* Fed budget: $3,820,000,000,000
* New debt: $ 1,650,000,000,000
* National debt: $14,271,000,000,000
* Recent budget cuts: $ 38,500,000,000
Let’s now remove 8 zeros and pretend it’s a household budget using the
Same numbers:
* Annual family income: $21,700
* Money the family spent: $38,200
* New debt on the credit card: $16,500
* Outstanding balance on the credit card: $142,710
* Total budget cuts so far: $385.00
Easier to understand ??…….OK now,
Lesson #2:
Here’s another way to look at the Debt Ceiling:
Let’s say, You come home from work and find
There has been a sewer backup in your neighborhood….
And your home has sewage all the way up to your ceilings.
What do you think you should do ……
Raise the ceilings, or remove the sewage?

Should You Pay Off Your Mortgage?

This goes with my series of “How and average Joe can become a Millionaire”.

I am not the author, but this is one of the most important financial decisions you’ll make (the other is tithing) The whole article can be found here:

One of my good friends, “Judge Rob,” is a local, elected judge who also owns a small family business. Judge Rob paraphrased Warren Buffett when we were discussing mortgages over a recent breakfast, saying, “If I knew where I was going to live for the next decade or so, I would buy a house with a long-term mortgage.” The idea is that a mortgage is a good hedge against inflation because you pay it off with much cheaper dollars down the road.

Today, many pundits point to low interest rates and encourage people to borrow as much as they can while interest rates are low. While they do have a good point, deciding when to pay off my own mortgage caused a great deal of conflict between the logical and emotional parts of my brain.

In the early days of black-and-white television, much of the programming was old, silent movies. Who can forget the little old widow, confronted by the evil, rich banker, who licked his chops at the opportunity to throw her out as her mortgage payment came due? As the deadline got closer, the piano would bang louder and faster, and somehow Widow Nell would make her payment in the nick of time. Was I programmed by my generation’s version of Sesame Street?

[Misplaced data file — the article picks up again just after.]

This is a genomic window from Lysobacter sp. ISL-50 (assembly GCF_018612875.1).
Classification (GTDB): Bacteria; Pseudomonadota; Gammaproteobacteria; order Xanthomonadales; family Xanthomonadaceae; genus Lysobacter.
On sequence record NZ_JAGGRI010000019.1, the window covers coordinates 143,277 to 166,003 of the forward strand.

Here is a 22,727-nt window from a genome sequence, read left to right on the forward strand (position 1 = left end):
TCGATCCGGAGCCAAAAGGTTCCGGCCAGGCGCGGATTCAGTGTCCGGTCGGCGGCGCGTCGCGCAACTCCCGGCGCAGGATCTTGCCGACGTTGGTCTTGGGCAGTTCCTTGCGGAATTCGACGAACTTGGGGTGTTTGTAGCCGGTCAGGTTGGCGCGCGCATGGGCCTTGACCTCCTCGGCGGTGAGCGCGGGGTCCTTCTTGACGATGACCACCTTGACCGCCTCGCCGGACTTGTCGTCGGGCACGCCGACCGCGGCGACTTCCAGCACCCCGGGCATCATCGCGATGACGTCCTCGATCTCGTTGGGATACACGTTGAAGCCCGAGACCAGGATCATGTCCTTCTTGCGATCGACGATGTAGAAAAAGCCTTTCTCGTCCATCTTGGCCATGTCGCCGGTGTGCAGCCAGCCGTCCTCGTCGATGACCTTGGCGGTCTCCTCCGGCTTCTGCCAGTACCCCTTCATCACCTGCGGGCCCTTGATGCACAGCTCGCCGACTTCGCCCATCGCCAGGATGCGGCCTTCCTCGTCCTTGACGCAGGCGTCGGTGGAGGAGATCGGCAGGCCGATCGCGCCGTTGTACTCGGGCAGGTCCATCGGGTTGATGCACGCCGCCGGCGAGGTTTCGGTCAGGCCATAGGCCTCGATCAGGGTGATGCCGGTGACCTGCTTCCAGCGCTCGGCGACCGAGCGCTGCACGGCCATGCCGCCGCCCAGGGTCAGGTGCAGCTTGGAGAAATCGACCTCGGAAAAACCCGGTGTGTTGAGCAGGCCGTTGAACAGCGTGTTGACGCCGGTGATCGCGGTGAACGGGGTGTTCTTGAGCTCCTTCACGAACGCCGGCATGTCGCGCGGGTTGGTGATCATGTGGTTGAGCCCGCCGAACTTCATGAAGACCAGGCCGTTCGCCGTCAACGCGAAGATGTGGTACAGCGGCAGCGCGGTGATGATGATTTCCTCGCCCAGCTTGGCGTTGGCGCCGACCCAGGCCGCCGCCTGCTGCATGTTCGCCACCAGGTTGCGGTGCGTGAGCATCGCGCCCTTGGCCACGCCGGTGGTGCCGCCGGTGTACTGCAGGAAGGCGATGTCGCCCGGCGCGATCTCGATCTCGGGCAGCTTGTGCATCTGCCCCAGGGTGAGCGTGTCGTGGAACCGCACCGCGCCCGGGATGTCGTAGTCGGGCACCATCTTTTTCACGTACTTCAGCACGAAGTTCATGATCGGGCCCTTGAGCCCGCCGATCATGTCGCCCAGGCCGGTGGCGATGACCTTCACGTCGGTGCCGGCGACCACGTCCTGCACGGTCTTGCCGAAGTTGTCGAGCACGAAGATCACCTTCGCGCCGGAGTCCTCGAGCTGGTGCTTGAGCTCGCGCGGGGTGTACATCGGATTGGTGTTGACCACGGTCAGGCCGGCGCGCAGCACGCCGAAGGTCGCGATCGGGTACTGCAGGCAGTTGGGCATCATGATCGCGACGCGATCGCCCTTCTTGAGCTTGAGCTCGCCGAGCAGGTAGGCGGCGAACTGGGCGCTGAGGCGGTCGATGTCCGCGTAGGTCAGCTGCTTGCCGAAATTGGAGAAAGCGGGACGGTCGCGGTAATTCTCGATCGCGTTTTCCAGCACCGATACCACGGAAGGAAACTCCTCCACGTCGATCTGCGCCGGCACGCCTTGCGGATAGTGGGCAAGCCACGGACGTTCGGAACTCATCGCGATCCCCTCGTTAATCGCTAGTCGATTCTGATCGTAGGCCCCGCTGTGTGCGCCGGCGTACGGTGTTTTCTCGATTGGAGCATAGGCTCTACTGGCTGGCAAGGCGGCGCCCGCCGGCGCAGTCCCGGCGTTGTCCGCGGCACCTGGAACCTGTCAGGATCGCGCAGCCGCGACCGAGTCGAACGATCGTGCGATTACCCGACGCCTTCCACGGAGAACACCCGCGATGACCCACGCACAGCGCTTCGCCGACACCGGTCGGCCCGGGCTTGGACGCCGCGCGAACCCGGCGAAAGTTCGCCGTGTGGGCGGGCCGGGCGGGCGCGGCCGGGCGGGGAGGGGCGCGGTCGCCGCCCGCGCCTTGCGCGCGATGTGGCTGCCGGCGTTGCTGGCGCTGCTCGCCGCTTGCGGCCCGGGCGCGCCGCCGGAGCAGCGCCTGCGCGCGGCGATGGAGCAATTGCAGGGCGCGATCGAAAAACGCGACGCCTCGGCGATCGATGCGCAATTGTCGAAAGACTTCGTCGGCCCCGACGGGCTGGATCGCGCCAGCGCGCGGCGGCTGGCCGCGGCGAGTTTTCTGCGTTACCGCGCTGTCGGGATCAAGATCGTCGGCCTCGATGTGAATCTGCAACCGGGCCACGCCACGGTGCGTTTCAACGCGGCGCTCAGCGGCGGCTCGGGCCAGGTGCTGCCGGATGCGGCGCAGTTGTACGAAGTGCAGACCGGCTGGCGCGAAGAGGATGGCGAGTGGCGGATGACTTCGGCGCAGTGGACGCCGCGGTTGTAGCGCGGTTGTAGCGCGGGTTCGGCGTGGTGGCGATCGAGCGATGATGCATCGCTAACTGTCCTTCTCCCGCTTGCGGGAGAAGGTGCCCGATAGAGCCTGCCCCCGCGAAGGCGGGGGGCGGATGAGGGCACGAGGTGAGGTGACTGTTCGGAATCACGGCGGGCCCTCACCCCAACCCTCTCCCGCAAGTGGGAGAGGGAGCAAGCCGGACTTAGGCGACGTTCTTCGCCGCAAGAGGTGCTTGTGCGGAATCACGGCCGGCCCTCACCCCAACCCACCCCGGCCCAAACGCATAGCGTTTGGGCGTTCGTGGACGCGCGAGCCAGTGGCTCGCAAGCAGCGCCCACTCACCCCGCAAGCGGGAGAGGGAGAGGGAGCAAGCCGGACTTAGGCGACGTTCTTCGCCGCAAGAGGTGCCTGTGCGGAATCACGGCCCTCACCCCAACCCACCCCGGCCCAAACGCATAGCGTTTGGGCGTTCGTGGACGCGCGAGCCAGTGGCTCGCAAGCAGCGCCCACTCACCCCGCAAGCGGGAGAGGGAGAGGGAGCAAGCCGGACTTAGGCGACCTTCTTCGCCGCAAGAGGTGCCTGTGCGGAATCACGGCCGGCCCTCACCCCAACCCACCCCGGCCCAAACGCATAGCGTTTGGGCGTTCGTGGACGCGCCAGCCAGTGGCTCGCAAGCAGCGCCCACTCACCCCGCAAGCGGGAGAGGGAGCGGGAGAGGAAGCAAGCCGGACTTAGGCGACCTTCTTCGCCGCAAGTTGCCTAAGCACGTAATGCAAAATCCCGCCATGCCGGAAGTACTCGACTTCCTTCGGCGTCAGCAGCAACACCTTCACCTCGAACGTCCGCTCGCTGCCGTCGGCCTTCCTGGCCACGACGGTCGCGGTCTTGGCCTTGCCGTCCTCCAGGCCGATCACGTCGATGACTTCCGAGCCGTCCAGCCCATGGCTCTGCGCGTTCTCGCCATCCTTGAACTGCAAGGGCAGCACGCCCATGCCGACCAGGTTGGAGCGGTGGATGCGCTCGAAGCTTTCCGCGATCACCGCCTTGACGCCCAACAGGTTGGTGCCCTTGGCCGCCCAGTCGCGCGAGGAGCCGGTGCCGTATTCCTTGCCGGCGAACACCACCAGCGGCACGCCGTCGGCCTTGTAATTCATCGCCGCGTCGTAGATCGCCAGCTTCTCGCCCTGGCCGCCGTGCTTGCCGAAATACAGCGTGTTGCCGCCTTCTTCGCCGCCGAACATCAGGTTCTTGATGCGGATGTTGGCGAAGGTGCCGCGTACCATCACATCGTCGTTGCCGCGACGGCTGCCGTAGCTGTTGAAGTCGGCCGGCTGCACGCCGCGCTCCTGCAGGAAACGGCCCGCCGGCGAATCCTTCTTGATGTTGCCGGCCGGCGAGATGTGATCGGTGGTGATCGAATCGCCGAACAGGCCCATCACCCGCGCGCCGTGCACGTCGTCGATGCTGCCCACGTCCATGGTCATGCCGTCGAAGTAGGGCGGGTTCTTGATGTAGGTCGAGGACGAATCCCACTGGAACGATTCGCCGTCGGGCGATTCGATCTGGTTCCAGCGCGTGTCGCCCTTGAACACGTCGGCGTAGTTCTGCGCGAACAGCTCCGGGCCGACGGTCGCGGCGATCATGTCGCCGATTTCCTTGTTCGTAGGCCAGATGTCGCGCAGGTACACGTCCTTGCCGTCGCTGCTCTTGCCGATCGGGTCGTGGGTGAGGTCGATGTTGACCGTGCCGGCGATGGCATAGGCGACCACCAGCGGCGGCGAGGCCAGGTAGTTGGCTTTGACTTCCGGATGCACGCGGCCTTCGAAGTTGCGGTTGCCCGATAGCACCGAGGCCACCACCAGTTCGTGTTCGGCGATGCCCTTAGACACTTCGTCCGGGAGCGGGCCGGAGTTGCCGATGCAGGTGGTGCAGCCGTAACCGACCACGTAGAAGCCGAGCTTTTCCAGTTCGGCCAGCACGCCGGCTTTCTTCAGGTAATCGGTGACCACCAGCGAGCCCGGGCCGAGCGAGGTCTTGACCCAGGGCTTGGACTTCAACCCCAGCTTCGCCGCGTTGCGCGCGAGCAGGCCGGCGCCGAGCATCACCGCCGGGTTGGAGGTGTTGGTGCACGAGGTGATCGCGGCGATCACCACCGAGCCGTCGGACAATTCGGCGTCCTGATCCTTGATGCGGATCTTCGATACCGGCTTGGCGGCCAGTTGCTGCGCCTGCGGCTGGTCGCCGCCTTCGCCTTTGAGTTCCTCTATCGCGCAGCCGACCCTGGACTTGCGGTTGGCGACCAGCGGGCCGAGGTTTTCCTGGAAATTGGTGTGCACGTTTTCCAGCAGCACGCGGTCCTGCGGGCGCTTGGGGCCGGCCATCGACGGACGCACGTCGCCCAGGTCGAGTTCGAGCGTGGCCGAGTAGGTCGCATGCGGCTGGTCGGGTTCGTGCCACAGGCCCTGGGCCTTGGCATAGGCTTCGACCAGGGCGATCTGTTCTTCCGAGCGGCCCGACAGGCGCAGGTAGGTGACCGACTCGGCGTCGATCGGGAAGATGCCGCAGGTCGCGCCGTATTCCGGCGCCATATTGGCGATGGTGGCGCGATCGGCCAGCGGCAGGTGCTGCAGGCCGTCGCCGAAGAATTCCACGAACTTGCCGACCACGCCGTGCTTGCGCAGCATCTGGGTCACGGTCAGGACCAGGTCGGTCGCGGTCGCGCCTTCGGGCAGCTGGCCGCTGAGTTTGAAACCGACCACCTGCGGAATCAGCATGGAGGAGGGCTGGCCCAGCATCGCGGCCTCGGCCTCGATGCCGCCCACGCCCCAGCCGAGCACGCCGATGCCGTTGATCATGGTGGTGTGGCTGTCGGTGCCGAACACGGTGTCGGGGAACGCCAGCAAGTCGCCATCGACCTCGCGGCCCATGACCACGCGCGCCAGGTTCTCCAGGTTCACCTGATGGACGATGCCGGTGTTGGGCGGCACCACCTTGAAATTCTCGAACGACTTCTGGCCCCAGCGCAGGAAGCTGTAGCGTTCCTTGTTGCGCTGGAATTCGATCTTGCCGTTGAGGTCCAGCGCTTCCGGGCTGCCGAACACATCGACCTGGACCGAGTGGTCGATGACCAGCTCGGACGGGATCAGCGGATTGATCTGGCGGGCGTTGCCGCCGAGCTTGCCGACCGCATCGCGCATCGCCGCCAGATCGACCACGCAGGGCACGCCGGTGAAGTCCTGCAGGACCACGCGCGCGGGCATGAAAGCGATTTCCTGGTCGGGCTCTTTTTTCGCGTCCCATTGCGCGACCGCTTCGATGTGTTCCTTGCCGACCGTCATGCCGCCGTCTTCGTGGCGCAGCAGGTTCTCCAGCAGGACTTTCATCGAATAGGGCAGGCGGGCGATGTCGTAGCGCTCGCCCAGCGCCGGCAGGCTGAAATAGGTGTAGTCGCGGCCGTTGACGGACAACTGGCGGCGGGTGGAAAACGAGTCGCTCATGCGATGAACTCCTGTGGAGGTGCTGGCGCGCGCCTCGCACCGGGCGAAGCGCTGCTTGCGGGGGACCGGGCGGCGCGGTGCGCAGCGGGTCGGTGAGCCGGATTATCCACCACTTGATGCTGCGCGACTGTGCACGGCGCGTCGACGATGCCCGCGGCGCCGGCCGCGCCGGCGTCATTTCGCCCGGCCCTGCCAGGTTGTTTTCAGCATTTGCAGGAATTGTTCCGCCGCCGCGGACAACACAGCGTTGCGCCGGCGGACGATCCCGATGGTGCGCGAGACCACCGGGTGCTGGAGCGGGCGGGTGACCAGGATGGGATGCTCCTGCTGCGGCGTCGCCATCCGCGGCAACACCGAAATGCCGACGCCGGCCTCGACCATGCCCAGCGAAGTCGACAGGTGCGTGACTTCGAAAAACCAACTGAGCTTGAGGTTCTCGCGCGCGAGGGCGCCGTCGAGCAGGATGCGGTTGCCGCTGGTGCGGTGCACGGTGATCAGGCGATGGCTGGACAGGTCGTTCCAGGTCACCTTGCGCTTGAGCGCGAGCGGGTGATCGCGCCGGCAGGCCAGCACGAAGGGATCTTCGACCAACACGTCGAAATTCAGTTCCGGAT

There’s Something to Being “Old School”

I spent a good bit of my breakfast with Judge Rob in “Yes, but!” mode. Here’s why.

When I was contemplating paying off my mortgage, I spoke with a CPA who also happened to be a financial advisor recommended by a good friend. I explained that I was self-employed, so my income fluctuated, and my mortgage was my largest monthly bill. I suggested that there could be some emotional benefit to paying it off. Less stress perhaps?

He insisted that I could invest and out-earn the cost of my first mortgage. He pooh-poohed the idea of paying it off to calm my nerves, and kept repeating that I could easily invest my money and earn more after taxes than the cost of the first mortgage.

When I asked if his mortgage was paid off, he responded with, “Oh, hell yes!” I was flabbergasted. How could he advise me to do one thing when he’d done the exact opposite? He explained that his wife was from Germany – the old school where you pay your bills, don’t borrow money, and stay out of debt.

Then I asked him, “Once you paid off your mortgage, did you sleep better at night?” He pondered a bit and said, “Yeah, I guess I did. I no longer worried about it. No matter how bad things got, we would still have a roof over our heads.”

When I asked Vedran Vuk, our senior research analyst, about when to pay off a first mortgage, he made some excellent points. First, you should no longer view your house as an investment that’s going to rapidly appreciate as it did in the past. A house is a home, and you should look at it that way. Second, right now a mortgage can make sense from an investment perspective. If you can borrow money at 3.5%, invest it, and earn a guaranteed higher return on it, you’ll come out ahead.